This map, produced by the Willamette Pulp and Paper Company, shows what remained of the Siletz Reservation in 1900. Each of the small squares on the map represents a 160-acre quarter-section. The darkened quarter-sections in this map represent Indian allotments, while the light-colored quarter-sections marked with dashes on the border ...
Tututni Shell Dress
This photograph of Alfred “Bud” Lane III busy at work cutting fringes from deer hide during the construction of a Tututni shell dress was taken by Nancy Nusz in 1992. At the time, Lane was teaching Mitzi Shoemake how to make the traditional coastal Indian shell dress through the Traditional Arts Apprenticeship Program of the Oregon Historical Society Folklife Program.
Alfred “Bud” Lane III was born in Agama, Guam in 1957. As a young man, he returned to his family’s home in Siletz, Oregon because he longed to learn the traditions of his forebears. When he was twenty-four years old, he began a quest to revitalize a dance among his people known as the Nay Dosh—the Feather Dance. To do so required that he master not only the dance and songs, but also be able to provide dancers with the proper regalia and place to house the ceremony. For ten years, Lane studied under three Tututni elders (Loren Bommelyn, Nellie Orton, and Gladys Bolton) to acquire the proper knowledge and develop his skills—which he did successfully. Working with other tribal members, Lane also spearheaded the construction of a cedar plank dance house along the Siletz River. In 1996, largely because of Lane’s determination, the Nay Dosh was danced for the first time in seventy-five years.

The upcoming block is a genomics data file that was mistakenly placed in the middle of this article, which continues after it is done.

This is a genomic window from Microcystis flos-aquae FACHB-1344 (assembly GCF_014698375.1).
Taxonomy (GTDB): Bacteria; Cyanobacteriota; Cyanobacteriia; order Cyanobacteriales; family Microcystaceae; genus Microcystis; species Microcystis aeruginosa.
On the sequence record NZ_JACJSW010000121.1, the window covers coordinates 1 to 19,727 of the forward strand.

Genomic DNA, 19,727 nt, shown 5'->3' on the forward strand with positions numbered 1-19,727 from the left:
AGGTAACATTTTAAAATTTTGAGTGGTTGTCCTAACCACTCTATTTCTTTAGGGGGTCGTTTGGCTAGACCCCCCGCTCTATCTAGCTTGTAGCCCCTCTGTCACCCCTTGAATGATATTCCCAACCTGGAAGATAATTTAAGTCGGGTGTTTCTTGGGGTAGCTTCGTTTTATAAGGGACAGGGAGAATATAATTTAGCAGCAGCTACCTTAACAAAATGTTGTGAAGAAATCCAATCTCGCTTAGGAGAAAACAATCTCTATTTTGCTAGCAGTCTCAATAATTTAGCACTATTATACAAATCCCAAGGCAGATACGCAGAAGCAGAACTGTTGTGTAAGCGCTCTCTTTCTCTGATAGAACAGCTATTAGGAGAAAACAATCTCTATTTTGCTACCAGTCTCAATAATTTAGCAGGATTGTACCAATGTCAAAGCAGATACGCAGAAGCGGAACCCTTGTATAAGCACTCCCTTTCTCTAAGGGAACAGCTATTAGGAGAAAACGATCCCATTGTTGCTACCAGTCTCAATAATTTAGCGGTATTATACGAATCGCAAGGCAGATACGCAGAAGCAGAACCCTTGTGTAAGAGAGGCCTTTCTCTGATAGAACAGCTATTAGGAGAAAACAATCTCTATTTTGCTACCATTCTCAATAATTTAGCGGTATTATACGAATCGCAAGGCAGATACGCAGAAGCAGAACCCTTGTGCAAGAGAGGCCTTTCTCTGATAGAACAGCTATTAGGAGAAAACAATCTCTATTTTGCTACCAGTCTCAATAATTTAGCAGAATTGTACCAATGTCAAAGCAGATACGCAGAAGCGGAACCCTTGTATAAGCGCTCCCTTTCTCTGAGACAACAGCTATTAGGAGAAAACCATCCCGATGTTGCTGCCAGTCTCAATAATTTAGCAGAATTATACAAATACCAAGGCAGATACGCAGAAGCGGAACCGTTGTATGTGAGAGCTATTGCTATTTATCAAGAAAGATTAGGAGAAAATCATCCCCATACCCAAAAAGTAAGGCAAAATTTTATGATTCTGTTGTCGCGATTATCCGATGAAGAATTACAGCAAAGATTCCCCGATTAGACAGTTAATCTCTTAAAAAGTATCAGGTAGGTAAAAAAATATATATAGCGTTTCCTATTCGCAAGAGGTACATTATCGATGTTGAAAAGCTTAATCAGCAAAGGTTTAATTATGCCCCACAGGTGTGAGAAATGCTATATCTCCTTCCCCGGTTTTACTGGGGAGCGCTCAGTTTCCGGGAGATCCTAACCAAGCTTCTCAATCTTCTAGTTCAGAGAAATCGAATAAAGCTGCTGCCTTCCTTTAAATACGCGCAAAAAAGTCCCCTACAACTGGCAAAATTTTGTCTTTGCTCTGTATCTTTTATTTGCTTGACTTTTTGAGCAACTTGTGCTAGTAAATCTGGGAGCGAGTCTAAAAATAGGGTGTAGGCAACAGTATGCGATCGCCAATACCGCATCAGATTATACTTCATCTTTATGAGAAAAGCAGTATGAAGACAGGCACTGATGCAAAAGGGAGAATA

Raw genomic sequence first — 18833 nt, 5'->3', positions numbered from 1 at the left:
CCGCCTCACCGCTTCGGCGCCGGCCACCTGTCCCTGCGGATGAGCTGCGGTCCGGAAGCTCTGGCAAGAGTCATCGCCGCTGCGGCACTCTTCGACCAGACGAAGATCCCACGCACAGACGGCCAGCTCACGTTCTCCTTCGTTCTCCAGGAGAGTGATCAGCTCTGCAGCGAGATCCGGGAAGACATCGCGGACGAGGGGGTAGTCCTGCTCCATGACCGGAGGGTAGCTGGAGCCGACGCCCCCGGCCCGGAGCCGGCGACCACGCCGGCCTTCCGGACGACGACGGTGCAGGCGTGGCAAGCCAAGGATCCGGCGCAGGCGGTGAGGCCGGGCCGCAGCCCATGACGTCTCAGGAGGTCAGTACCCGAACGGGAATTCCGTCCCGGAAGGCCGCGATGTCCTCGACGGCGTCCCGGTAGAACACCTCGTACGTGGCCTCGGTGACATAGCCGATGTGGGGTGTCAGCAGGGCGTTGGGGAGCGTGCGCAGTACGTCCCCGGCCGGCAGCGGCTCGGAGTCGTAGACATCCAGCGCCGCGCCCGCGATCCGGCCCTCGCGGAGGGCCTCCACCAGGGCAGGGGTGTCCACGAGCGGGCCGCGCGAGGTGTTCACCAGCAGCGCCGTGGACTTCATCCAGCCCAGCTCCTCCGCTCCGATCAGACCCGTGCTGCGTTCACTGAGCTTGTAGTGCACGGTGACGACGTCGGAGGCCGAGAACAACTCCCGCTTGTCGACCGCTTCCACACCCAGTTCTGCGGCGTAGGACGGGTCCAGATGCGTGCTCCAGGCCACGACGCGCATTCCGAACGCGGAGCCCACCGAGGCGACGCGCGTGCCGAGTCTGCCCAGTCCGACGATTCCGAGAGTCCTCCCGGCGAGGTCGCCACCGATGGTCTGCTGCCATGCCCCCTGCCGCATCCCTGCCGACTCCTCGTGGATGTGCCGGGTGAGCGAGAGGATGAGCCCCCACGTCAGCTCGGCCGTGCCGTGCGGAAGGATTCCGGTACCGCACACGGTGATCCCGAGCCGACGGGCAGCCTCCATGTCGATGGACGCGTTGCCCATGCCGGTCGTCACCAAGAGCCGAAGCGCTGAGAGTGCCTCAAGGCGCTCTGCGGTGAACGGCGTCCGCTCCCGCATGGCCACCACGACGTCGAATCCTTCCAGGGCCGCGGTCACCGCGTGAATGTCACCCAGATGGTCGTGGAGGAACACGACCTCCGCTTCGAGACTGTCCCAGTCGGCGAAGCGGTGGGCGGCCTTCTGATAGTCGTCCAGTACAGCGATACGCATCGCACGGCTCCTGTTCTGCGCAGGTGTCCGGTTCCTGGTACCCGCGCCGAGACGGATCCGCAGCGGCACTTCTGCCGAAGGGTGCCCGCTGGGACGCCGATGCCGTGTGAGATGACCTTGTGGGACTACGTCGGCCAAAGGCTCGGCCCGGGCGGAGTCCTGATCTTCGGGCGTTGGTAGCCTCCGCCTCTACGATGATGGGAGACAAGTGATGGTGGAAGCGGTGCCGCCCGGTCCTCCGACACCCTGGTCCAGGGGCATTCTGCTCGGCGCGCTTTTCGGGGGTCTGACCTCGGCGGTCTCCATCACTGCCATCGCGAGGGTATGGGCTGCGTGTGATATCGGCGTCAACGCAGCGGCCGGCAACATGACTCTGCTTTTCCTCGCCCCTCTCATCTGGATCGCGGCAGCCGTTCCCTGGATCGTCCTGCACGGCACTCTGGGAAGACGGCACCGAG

Tututni shell dresses are worn for ceremonial Feather Dances. These dresses incorporate prestigious symbols of the central coastal peoples including shells, pine nuts, bear grass and beads. Although the design of the dress varies according to the individual’s preference, they all have the same basic construction: the base for the dress is made of elk skin and decorated with the previously mentioned materials. Two other hides (deer) are then cut for fringe and for the belt. Shells are strung along the buckskin fringes and then tied or wrapped at the base with more bear grass. Finally, abalone pendants are tied at the bottom. Lane says, “The pendants are added not only to beautify the dress, they are also added for the sounds they create while performing the dance.” Tututni shell dresses were made to last for generations and were passed down through dance families.
Written by Joshua Binus, © Oregon Historical Society, 2005.
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This entry was last updated on March 17, 2018